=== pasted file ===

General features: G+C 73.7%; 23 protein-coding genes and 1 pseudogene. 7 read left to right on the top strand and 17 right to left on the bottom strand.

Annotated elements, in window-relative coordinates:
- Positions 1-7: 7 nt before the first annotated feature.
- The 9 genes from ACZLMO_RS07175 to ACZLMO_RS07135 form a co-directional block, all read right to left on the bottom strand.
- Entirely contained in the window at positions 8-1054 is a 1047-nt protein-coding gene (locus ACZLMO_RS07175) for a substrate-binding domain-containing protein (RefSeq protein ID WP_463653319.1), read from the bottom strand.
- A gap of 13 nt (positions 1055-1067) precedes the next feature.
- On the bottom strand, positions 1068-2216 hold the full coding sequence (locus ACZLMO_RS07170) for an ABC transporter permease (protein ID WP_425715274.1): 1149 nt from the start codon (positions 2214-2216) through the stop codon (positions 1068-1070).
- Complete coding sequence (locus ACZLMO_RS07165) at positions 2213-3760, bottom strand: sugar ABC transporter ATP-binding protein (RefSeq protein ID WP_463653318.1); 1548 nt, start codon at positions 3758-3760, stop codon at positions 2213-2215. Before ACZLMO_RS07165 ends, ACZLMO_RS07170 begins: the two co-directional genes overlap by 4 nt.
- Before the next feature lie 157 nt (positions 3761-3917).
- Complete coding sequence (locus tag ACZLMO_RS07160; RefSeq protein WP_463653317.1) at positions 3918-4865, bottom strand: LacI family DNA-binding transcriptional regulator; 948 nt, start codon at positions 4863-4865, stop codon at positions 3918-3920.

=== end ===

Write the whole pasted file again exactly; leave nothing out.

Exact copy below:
General features: G+C 73.7%; 23 protein-coding genes and 1 pseudogene. 7 read left to right on the top strand and 17 right to left on the bottom strand.

Annotated elements, in window-relative coordinates:
- Positions 1-7: 7 nt before the first annotated feature.
- The 9 genes from ACZLMO_RS07175 to ACZLMO_RS07135 form a co-directional block, all read right to left on the bottom strand.
- Entirely contained in the window at positions 8-1054 is a 1047-nt protein-coding gene (locus ACZLMO_RS07175) for a substrate-binding domain-containing protein (RefSeq protein ID WP_463653319.1), read from the bottom strand.
- A gap of 13 nt (positions 1055-1067) precedes the next feature.
- On the bottom strand, positions 1068-2216 hold the full coding sequence (locus ACZLMO_RS07170) for an ABC transporter permease (protein ID WP_425715274.1): 1149 nt from the start codon (positions 2214-2216) through the stop codon (positions 1068-1070).
- Complete coding sequence (locus ACZLMO_RS07165) at positions 2213-3760, bottom strand: sugar ABC transporter ATP-binding protein (RefSeq protein ID WP_463653318.1); 1548 nt, start codon at positions 3758-3760, stop codon at positions 2213-2215. Before ACZLMO_RS07165 ends, ACZLMO_RS07170 begins: the two co-directional genes overlap by 4 nt.
- Before the next feature lie 157 nt (positions 3761-3917).
- Complete coding sequence (locus tag ACZLMO_RS07160; RefSeq protein WP_463653317.1) at positions 3918-4865, bottom strand: LacI family DNA-binding transcriptional regulator; 948 nt, start codon at positions 4863-4865, stop codon at positions 3918-3920.